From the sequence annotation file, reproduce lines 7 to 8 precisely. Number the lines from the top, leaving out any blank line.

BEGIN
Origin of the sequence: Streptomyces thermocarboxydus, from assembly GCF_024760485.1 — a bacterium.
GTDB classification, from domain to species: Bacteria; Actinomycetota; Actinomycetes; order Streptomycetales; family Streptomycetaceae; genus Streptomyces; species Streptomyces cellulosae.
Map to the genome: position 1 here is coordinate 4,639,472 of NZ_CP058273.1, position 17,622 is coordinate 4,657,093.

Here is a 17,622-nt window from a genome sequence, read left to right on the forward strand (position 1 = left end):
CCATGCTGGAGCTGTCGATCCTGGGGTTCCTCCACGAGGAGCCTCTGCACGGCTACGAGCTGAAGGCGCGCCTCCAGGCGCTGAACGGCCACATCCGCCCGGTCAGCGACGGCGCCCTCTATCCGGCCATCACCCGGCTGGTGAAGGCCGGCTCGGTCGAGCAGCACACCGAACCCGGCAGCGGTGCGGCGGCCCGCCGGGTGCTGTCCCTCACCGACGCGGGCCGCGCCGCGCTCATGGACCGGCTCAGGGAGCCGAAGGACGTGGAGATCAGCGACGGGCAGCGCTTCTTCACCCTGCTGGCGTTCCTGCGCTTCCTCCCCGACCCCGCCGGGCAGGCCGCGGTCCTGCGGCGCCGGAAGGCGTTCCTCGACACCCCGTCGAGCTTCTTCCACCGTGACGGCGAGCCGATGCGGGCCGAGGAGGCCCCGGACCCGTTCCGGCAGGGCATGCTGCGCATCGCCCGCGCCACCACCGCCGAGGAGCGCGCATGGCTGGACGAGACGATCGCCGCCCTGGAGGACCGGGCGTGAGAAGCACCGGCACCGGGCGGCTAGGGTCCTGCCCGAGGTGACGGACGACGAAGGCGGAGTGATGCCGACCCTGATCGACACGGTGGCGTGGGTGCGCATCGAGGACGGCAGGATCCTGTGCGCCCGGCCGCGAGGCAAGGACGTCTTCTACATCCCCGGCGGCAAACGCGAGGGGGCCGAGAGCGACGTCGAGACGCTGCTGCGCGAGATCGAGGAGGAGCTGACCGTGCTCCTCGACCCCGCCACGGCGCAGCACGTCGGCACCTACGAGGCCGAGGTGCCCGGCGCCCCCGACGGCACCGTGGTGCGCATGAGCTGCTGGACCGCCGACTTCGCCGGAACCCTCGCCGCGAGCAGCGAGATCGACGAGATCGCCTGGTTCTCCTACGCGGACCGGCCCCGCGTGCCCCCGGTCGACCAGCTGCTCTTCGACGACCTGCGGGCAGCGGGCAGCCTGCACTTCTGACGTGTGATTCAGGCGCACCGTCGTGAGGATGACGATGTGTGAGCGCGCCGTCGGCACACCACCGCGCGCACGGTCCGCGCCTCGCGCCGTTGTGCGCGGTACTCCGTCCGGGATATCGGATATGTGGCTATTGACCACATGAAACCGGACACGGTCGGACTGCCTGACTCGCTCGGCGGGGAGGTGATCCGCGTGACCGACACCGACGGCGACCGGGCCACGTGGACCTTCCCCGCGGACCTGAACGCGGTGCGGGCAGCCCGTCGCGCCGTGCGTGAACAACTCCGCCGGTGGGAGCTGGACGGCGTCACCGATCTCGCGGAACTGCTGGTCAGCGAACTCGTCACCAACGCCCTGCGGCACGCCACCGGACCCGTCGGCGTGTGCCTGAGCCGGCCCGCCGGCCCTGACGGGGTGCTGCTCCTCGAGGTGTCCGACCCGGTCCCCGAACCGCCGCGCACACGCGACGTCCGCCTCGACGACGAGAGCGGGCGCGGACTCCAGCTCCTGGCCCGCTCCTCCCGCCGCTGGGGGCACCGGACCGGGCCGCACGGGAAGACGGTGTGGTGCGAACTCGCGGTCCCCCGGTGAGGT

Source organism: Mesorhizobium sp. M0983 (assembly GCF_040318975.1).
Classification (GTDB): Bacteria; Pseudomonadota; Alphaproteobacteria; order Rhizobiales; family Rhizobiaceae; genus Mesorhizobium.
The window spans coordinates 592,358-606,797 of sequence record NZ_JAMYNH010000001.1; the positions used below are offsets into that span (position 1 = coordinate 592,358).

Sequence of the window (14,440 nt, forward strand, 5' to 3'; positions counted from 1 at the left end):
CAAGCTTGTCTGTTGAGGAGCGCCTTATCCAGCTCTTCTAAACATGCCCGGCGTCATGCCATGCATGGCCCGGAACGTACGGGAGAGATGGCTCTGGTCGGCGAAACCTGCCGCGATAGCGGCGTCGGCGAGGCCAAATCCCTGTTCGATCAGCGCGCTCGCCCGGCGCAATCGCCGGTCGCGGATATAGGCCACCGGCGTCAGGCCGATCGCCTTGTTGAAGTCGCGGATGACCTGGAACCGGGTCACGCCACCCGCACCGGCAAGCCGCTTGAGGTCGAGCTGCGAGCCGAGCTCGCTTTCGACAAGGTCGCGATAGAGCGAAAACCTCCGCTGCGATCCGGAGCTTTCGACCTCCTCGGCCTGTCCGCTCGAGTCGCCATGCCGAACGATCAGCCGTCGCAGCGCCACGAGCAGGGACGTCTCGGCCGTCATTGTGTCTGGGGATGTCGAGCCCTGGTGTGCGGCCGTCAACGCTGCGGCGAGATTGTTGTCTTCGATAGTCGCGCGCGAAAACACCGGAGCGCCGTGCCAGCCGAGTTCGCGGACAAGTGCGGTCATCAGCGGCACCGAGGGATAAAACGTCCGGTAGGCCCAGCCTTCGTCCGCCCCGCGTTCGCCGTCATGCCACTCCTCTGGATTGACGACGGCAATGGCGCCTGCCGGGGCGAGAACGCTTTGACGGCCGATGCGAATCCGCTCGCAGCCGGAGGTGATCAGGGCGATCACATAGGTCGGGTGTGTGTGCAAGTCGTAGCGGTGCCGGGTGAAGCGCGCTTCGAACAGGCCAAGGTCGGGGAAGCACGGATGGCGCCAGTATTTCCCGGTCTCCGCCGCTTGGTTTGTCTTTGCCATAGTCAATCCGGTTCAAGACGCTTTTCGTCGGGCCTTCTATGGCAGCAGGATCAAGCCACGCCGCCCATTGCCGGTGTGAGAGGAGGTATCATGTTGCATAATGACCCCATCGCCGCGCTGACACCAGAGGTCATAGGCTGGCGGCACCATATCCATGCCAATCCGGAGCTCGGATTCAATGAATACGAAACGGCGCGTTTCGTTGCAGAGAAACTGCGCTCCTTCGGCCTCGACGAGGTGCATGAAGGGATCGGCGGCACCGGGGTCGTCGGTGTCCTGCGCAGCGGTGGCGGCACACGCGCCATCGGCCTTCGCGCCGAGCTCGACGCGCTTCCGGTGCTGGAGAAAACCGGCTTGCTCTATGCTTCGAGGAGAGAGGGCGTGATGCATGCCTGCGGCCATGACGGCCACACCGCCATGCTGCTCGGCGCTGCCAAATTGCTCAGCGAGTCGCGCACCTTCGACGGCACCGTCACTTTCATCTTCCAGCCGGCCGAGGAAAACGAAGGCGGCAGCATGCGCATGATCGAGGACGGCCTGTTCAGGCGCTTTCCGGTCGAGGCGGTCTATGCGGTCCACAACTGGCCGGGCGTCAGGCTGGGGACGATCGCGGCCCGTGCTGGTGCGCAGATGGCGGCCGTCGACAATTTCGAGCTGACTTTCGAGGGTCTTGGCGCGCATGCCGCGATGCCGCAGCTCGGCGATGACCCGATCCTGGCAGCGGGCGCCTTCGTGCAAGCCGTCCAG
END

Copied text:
Classification (GTDB): Bacteria; Pseudomonadota; Alphaproteobacteria; order Rhizobiales; family Rhizobiaceae; genus Mesorhizobium.
The window spans coordinates 592,358-606,797 of sequence record NZ_JAMYNH010000001.1; the positions used below are offsets into that span (position 1 = coordinate 592,358).